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A new livelihood came to Navajos when they became the replacement labor for the Traqueros after World War II. Gangs of 100 men traveled mostly in the summer months from Chicago to the Pacific Ocean when major maintenance or construction was need. The Old Steel gangs primarily started primarily with ATSF, which later became Santa Fe. By 1950s, specialized all Navajo gangs worked outside in any weather condition without complaint, even if injured. We have some great stories of working in tornados, extreme heat, and hail storms.

Navajo Railroad workers helping to clear train derailment

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Old Navajo Steel Gangs

There were so many Navajos working that by 1954, the AT&SF Railway hired a cultural anthropologist named David Brugge to teach “Spoken English” to the Navajo trackmen. The recreational program was intended was break down the reticence of Navajo workers to keep them out of trouble in areas where they were working and decrease turnover of personnel.

 

David Brugge was well liked and traveled for a year living alongside the men in box cars but didn’t work alongside with them. Interesting to note that Brugge went on to research Indian Slavery in the Southwest.

The first all-Navajo Steel Gang #1 started in 1955 and Steel Gang # 2 started in 1966. The older people had seniority on Steel Gang #1. And the younger ones were on #2. “One started working on one rail, going up ahead, the other gang follows on the other side,” says one railroader about his time on Steel Gang #2.  The two gangs worked like that for Santa Fe until it merged and eventually became Burlington Northern Santa Fe. With the new management, the last all-Navajo Steel gang ended in 1999.

 

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The Team

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Metal Road immediately assembled a production team: we needed to find a good producer, cinematographer, editor, a production assistant, and most importantly, a babysitter. Because we had a limited preproduction budget the crew really attached themselves to the subject matter of the film. The life of Navajo Railroaders was such a unique story. We were happy to get Leighton C. Peterson, a sometime Navajo inlaw/outlaw as a film producer on his days off as a professor of anthropology at Miami University.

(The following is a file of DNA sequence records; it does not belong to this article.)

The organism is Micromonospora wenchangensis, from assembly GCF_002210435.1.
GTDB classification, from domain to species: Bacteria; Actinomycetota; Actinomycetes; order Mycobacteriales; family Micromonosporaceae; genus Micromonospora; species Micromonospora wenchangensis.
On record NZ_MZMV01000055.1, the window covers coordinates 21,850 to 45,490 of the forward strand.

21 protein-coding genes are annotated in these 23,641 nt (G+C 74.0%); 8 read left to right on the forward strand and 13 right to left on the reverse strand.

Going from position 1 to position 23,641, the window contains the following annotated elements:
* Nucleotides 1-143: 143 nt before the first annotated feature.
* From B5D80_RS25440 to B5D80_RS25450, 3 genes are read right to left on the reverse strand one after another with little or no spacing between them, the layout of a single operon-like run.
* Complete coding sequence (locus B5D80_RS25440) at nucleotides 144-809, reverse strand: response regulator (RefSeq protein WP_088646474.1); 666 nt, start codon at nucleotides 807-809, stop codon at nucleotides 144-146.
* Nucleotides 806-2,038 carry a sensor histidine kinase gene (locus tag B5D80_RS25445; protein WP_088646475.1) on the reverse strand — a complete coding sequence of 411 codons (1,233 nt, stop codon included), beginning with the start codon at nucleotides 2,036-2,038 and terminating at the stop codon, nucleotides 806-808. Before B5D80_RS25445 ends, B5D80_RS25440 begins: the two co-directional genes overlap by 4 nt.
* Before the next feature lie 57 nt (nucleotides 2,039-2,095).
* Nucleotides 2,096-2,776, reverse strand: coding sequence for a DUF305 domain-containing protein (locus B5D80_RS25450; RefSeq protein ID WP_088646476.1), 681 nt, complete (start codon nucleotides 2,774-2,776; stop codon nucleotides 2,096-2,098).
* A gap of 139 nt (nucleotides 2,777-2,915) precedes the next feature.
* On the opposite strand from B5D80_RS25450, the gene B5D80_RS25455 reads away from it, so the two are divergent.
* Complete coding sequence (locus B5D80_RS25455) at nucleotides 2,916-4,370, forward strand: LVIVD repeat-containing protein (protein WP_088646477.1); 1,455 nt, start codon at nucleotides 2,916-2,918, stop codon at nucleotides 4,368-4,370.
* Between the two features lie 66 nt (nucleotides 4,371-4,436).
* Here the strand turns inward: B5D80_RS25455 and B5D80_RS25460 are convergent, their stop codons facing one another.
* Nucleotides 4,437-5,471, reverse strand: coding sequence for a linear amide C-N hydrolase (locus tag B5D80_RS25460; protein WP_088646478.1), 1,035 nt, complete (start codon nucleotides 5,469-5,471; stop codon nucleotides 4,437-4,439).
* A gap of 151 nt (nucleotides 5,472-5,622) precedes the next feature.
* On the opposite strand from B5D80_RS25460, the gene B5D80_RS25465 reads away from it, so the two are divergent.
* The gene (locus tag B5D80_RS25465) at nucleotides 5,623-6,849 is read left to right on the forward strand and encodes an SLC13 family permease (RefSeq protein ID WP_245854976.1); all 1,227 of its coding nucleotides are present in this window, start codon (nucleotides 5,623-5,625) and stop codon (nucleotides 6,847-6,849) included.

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Our cinematography was a combination of talents from Kahlil Hudson and Jake Hoyungowa. And our handsome editor Jeff Barnaby signed on from Canada. (More on these individuals later). Now that this crew is aboard there is no turning back.

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Officially Underway

The Metal Road film project officially began with funding from ITVS Diversity Development and Arizona Humanities. It could not have been started any other way. These two organizations supported us from the jump. And with this help we set about to learn more about Navajo railroaders and why we are not finding anything about them in text books.

1. Santa Fe card

Over the next few years we will drive thousands of miles, film at odd hours of the day, get turned away from countless railroad museums, play the great Waylon Jennings’ songs, and meet some of the hardest working people that you can imagine and not because they work on the railroad.

Notes

But how does a documentary project from an independent producer happen, you ask? It all starts with a some kind of personal written proposal that morphs into a project proposal. In my short and limited experience, people are not mind readers and need the written passionate word. You can think up the best ideas and plans but until they are written down and sent off to be read, evaluated, critiqued, and approved or rejected it will stay in the ether. And it totally depends on the readers and their mood and political views, etc.

Research 1

So have heart and love your project even when no one else does. We took the same project and edited it to suit the criteria for several funding organizations and get denied repeatedly. But we were extremely lucky too. That’s when this film really happened.

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Turning film into an interactive experience